How to take good photos – 5 tips

I’m not a professional on the subject of photography but I’m a keen photo-taker with both my iPhone and DSLR and I’ve been on a few courses. A few of my friends and family occasionally ask me for advice re. photography so I thought I’d share some tips.

I read a comment on Twitter earlier about how it’s important to just take ‘in the moment’ shots and not to worry so much about the ‘perfect’ picture. But if you know some of the ‘rules’ then you’ll just start taking ‘better’ pictures naturally. You may even want to print them off and frame them!

1) The Rule of Thirds
This is fundamental to all art and photography (although some artists/photographers break the rules – but it’s about knowing the rules first!) I’ll try and explain it: imagine a grid (See pics) as you take a picture. This then breaks up the image into ‘thirds’ both horizontally and vertically. If you place points of interest E.g. a person/horizon line/object/landmark etc on one of the four lines that make the grid, the picture will be more pleasing to the eye as it will be more balanced.
Think about ‘the eye’ going on a journey into the picture – the best pictures take your eye on a natural journey through the picture and create depth. One thing I see that people do wrong with landscapes is to put the horizon line in the middle of the picture – this creates frustration for the eye as it doesn’t know which bit to look at first.

2) Portraits/pictures of people
A friend of mine posts pictures of herself and husband (selfies) in front of famous monuments blocking the view of it. Argh! My advice with taking pictures of people is to either: take a close up so that the eye is not distracted by the background. Or make the subject part of the landscape. I’ll explain and see pics below: have the person stand in the landscape doing something they would naturally be doing in it E.g. walking, looking at a monument. Also, remember the Rule of Thirds and if someone is looking one way they should look ‘into’ the picture not to the other side.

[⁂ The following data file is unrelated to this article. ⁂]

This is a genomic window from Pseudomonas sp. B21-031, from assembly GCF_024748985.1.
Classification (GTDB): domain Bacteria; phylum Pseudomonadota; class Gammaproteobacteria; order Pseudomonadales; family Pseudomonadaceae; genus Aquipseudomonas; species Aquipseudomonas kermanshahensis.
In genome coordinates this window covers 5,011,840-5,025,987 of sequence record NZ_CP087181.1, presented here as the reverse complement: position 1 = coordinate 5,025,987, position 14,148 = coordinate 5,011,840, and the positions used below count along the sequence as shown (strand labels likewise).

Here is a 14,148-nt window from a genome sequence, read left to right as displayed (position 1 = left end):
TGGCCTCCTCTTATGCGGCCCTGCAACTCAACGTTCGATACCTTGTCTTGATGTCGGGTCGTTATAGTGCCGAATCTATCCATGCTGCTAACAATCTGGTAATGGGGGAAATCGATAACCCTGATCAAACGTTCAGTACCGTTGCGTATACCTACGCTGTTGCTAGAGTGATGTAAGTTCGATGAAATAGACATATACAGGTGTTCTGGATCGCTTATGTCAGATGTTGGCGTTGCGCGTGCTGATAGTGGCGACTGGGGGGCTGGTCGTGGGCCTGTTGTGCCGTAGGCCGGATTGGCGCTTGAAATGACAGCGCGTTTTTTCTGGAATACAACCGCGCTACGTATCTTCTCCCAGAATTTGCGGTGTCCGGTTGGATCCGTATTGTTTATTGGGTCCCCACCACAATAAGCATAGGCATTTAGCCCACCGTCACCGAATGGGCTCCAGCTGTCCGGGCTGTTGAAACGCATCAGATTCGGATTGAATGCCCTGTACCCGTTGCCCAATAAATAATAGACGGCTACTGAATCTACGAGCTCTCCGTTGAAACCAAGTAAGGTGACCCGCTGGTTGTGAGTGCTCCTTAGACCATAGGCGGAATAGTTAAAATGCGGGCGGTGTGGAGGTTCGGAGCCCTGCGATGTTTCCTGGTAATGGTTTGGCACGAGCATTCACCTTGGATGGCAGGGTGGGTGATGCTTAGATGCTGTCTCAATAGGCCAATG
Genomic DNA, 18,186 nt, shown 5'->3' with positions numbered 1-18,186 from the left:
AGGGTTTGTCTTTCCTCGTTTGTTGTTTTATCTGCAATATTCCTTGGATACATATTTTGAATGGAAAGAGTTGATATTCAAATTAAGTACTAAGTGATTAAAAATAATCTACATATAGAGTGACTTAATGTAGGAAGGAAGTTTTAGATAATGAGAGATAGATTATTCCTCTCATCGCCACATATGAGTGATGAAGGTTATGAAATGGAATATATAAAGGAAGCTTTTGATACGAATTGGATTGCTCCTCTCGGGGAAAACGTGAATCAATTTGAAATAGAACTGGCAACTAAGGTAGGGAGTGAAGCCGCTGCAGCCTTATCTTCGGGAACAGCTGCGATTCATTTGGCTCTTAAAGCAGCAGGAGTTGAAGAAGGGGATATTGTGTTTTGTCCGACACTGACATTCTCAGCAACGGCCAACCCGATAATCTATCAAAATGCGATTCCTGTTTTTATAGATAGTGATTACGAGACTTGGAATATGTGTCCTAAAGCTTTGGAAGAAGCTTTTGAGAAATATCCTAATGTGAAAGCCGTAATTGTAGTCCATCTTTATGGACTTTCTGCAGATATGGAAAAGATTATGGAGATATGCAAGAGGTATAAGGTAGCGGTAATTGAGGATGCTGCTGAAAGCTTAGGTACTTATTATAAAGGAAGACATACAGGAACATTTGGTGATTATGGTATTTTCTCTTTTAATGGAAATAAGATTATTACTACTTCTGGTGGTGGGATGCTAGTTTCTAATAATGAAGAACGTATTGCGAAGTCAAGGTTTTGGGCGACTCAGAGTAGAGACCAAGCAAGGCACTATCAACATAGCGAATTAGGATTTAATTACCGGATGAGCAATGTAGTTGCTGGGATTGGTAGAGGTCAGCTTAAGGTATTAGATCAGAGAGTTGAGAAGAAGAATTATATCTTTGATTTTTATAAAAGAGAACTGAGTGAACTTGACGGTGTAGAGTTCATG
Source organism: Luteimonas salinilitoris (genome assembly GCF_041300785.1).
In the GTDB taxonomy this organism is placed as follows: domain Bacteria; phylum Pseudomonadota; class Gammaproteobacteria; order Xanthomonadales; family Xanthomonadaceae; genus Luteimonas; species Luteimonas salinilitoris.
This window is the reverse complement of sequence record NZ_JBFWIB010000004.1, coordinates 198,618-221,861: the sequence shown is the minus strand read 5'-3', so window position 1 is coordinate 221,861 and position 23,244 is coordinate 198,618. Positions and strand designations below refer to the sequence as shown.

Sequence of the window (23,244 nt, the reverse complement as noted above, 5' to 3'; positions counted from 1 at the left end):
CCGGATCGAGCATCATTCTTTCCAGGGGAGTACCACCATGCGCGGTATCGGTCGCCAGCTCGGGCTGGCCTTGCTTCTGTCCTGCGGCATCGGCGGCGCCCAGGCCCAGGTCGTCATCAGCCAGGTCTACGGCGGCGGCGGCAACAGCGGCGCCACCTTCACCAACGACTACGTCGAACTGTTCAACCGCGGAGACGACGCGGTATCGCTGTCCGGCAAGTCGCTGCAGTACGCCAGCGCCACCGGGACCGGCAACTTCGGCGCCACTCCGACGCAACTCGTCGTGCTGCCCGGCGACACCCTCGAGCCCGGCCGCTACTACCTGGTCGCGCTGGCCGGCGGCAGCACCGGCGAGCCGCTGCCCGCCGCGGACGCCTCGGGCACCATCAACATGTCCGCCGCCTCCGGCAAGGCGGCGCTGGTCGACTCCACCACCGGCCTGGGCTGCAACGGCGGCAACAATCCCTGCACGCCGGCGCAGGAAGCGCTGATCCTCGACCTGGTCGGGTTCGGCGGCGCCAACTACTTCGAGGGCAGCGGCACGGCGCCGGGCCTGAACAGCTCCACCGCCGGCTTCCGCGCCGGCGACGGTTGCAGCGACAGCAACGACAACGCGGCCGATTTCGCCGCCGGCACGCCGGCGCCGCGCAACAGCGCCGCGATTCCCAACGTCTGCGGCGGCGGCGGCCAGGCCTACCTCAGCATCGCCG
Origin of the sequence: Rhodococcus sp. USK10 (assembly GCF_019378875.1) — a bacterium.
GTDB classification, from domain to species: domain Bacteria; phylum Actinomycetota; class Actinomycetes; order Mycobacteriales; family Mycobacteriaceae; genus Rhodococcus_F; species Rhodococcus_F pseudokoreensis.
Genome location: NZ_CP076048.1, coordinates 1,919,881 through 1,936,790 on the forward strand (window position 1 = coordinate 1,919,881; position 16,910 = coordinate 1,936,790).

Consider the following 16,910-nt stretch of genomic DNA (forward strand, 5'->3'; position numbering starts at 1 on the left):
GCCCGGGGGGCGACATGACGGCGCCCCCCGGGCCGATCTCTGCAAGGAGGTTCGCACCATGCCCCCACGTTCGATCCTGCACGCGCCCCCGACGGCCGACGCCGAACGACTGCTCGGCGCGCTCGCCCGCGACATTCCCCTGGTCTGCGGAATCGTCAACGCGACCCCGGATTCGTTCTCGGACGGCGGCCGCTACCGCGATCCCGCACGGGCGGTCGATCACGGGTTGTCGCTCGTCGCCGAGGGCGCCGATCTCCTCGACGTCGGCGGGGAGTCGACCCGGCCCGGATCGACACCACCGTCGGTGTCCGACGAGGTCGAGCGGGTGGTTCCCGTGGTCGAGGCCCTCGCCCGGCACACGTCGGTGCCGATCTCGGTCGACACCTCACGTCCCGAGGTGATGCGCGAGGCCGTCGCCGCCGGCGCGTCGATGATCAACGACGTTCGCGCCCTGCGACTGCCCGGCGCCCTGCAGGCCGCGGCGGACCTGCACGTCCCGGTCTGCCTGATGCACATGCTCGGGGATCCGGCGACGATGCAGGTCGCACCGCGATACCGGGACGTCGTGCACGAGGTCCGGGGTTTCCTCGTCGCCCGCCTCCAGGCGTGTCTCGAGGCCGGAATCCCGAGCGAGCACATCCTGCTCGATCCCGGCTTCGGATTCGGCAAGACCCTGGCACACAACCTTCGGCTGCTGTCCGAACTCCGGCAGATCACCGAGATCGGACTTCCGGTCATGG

Another thing to remember when taking pictures of people, is to make them feel at ease and ‘art direct’ them if possible (not easy with kids or animals!) Tell them where to stand, make them laugh, move etc.

3) Light
Light can make or break a picture. If it’s a rainy or cloudy day, I’m less likely to take pictures as I know I won’t get a good photo. Of course, really good photographers can get around it and it depends on what you’re taking pictures of. But as I mainly like to take landscapes, light is important. It adds contrast in a picture and can bring a landscape alive. With a DSLR you can use different functions such as ISO or shutter speed to create more light. For example, when I took some snow pictures this winter – I played with the ISO to give more light. On an iPhone, you can’t really do this so I generally wait for the sun to come out!
When taking pictures of people, make sure light is on their face and they are not in the shade. The perfect light is usually at sunset and it can make you look more photogenic!

4) Try a different perspective
When taking a photo, we usually stand and hold the camera at the same height. But how about kneeling down or lying on the floor looking up? Think about interesting ways to take a picture from different angles. For example, if taking pictures of flowers in a park or field, get right in among them and have one as a close up and the others in the background. If the horizon line is going through the middle of the picture – how about tilting the angle?

5) Perspective
Do you remember the basics of this from school? It’s the same principle in photography. Perspective creates depth – you’re trying to create 3D within a 2D image. It also links to the ‘Rule of Thirds’ as it’s about taking the eye on a journey into the picture. Some of my favourite photos by people I follow on Instagram have great perspective – tree lined drives or cathedrals provide good perspective. You could have the ‘vanishing point’ centrally in the picture or off to the side. If you are taking a picture of a group of the same object, E.g. columns in a Roman ruins, don’t take the picture head on – move so that the first one is in the foreground to create more of a sense of depth.

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